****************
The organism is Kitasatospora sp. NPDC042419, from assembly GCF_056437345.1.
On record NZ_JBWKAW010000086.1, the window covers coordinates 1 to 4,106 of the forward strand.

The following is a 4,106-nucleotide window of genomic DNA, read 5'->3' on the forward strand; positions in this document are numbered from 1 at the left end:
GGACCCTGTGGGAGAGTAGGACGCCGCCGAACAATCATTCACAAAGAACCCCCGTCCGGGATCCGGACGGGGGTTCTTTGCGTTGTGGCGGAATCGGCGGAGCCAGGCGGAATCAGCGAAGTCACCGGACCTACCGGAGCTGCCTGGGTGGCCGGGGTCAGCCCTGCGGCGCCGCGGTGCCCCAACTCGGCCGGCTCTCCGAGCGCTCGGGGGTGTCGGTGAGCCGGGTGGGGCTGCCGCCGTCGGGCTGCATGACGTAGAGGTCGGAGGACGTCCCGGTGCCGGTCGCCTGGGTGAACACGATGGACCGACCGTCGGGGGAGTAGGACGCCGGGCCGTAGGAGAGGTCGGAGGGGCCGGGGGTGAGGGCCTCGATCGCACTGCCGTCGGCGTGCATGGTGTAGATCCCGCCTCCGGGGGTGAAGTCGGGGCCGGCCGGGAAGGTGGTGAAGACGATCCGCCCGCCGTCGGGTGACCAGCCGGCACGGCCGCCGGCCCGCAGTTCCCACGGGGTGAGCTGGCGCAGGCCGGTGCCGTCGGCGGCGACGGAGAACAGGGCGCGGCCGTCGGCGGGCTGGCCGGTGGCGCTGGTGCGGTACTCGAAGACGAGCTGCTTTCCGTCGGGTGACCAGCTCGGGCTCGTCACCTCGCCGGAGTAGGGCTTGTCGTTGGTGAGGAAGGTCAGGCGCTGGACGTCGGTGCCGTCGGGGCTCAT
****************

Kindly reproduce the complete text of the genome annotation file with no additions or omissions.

The organism is Kitasatospora sp. NPDC042419, from assembly GCF_056437345.1.
On record NZ_JBWKAW010000086.1, the window covers coordinates 1 to 4,106 of the forward strand.

The following is a 4,106-nucleotide window of genomic DNA, read 5'->3' on the forward strand; positions in this document are numbered from 1 at the left end:
GGACCCTGTGGGAGAGTAGGACGCCGCCGAACAATCATTCACAAAGAACCCCCGTCCGGGATCCGGACGGGGGTTCTTTGCGTTGTGGCGGAATCGGCGGAGCCAGGCGGAATCAGCGAAGTCACCGGACCTACCGGAGCTGCCTGGGTGGCCGGGGTCAGCCCTGCGGCGCCGCGGTGCCCCAACTCGGCCGGCTCTCCGAGCGCTCGGGGGTGTCGGTGAGCCGGGTGGGGCTGCCGCCGTCGGGCTGCATGACGTAGAGGTCGGAGGACGTCCCGGTGCCGGTCGCCTGGGTGAACACGATGGACCGACCGTCGGGGGAGTAGGACGCCGGGCCGTAGGAGAGGTCGGAGGGGCCGGGGGTGAGGGCCTCGATCGCACTGCCGTCGGCGTGCATGGTGTAGATCCCGCCTCCGGGGGTGAAGTCGGGGCCGGCCGGGAAGGTGGTGAAGACGATCCGCCCGCCGTCGGGTGACCAGCCGGCACGGCCGCCGGCCCGCAGTTCCCACGGGGTGAGCTGGCGCAGGCCGGTGCCGTCGGCGGCGACGGAGAACAGGGCGCGGCCGTCGGCGGGCTGGCCGGTGGCGCTGGTGCGGTACTCGAAGACGAGCTGCTTTCCGTCGGGTGACCAGCTCGGGCTCGTCACCTCGCCGGAGTAGGGCTTGTCGTTGGTGAGGAAGGTCAGGCGCTGGACGTCGGTGCCGTCGGGGCTCAT